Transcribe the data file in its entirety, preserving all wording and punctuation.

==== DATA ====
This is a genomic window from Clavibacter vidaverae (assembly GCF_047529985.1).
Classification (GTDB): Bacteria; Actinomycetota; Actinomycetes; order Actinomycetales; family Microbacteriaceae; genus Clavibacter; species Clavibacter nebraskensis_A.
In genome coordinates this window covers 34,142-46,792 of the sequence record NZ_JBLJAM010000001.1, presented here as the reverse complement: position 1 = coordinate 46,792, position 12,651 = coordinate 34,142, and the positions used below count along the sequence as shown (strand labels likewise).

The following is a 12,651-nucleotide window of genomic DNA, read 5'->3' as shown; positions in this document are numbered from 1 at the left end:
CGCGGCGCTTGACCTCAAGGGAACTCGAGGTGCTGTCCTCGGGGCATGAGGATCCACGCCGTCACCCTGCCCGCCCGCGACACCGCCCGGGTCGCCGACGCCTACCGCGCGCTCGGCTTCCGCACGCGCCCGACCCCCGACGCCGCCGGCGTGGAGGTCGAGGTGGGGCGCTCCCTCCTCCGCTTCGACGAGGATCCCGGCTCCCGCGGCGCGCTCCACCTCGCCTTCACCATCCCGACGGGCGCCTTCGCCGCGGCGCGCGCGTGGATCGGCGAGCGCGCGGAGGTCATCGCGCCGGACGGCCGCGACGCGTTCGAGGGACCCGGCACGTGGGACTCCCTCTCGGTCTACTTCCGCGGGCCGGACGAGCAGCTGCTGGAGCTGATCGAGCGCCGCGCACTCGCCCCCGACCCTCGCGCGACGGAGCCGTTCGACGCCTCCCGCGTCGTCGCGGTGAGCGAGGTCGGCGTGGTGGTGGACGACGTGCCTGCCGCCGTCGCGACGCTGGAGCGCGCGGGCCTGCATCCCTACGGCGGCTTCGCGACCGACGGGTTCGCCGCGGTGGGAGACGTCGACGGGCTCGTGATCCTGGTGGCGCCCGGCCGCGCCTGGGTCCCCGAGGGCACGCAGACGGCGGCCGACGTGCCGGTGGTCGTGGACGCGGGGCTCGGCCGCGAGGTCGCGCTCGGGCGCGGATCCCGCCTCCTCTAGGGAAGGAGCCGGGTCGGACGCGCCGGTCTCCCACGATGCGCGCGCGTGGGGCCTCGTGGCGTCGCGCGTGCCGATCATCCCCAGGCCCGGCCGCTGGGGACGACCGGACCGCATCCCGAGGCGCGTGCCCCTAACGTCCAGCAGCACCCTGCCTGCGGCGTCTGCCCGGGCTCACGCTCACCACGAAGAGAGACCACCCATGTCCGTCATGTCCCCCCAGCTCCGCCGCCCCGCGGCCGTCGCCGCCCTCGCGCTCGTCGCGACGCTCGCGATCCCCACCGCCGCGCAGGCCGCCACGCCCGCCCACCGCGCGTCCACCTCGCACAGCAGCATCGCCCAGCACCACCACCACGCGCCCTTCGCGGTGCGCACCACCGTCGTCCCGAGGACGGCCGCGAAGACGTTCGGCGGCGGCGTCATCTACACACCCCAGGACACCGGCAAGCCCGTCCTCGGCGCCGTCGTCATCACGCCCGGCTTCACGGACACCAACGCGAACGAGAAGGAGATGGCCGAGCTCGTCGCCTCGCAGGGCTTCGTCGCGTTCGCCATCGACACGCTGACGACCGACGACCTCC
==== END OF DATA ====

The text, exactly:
This is a genomic window from Clavibacter vidaverae (assembly GCF_047529985.1).
Classification (GTDB): Bacteria; Actinomycetota; Actinomycetes; order Actinomycetales; family Microbacteriaceae; genus Clavibacter; species Clavibacter nebraskensis_A.
In genome coordinates this window covers 34,142-46,792 of the sequence record NZ_JBLJAM010000001.1, presented here as the reverse complement: position 1 = coordinate 46,792, position 12,651 = coordinate 34,142, and the positions used below count along the sequence as shown (strand labels likewise).

The following is a 12,651-nucleotide window of genomic DNA, read 5'->3' as shown; positions in this document are numbered from 1 at the left end:
CGCGGCGCTTGACCTCAAGGGAACTCGAGGTGCTGTCCTCGGGGCATGAGGATCCACGCCGTCACCCTGCCCGCCCGCGACACCGCCCGGGTCGCCGACGCCTACCGCGCGCTCGGCTTCCGCACGCGCCCGACCCCCGACGCCGCCGGCGTGGAGGTCGAGGTGGGGCGCTCCCTCCTCCGCTTCGACGAGGATCCCGGCTCCCGCGGCGCGCTCCACCTCGCCTTCACCATCCCGACGGGCGCCTTCGCCGCGGCGCGCGCGTGGATCGGCGAGCGCGCGGAGGTCATCGCGCCGGACGGCCGCGACGCGTTCGAGGGACCCGGCACGTGGGACTCCCTCTCGGTCTACTTCCGCGGGCCGGACGAGCAGCTGCTGGAGCTGATCGAGCGCCGCGCACTCGCCCCCGACCCTCGCGCGACGGAGCCGTTCGACGCCTCCCGCGTCGTCGCGGTGAGCGAGGTCGGCGTGGTGGTGGACGACGTGCCTGCCGCCGTCGCGACGCTGGAGCGCGCGGGCCTGCATCCCTACGGCGGCTTCGCGACCGACGGGTTCGCCGCGGTGGGAGACGTCGACGGGCTCGTGATCCTGGTGGCGCCCGGCCGCGCCTGGGTCCCCGAGGGCACGCAGACGGCGGCCGACGTGCCGGTGGTCGTGGACGCGGGGCTCGGCCGCGAGGTCGCGCTCGGGCGCGGATCCCGCCTCCTCTAGGGAAGGAGCCGGGTCGGACGCGCCGGTCTCCCACGATGCGCGCGCGTGGGGCCTCGTGGCGTCGCGCGTGCCGATCATCCCCAGGCCCGGCCGCTGGGGACGACCGGACCGCATCCCGAGGCGCGTGCCCCTAACGTCCAGCAGCACCCTGCCTGCGGCGTCTGCCCGGGCTCACGCTCACCACGAAGAGAGACCACCCATGTCCGTCATGTCCCCCCAGCTCCGCCGCCCCGCGGCCGTCGCCGCCCTCGCGCTCGTCGCGACGCTCGCGATCCCCACCGCCGCGCAGGCCGCCACGCCCGCCCACCGCGCGTCCACCTCGCACAGCAGCATCGCCCAGCACCACCACCACGCGCCCTTCGCGGTGCGCACCACCGTCGTCCCGAGGACGGCCGCGAAGACGTTCGGCGGCGGCGTCATCTACACACCCCAGGACACCGGCAAGCCCGTCCTCGGCGCCGTCGTCATCACGCCCGGCTTCACGGACACCAACGCGAACGAGAAGGAGATGGCCGAGCTCGTCGCCTCGCAGGGCTTCGTCGCGTTCGCCATCGACACGCTGACGACCGACGACCTCC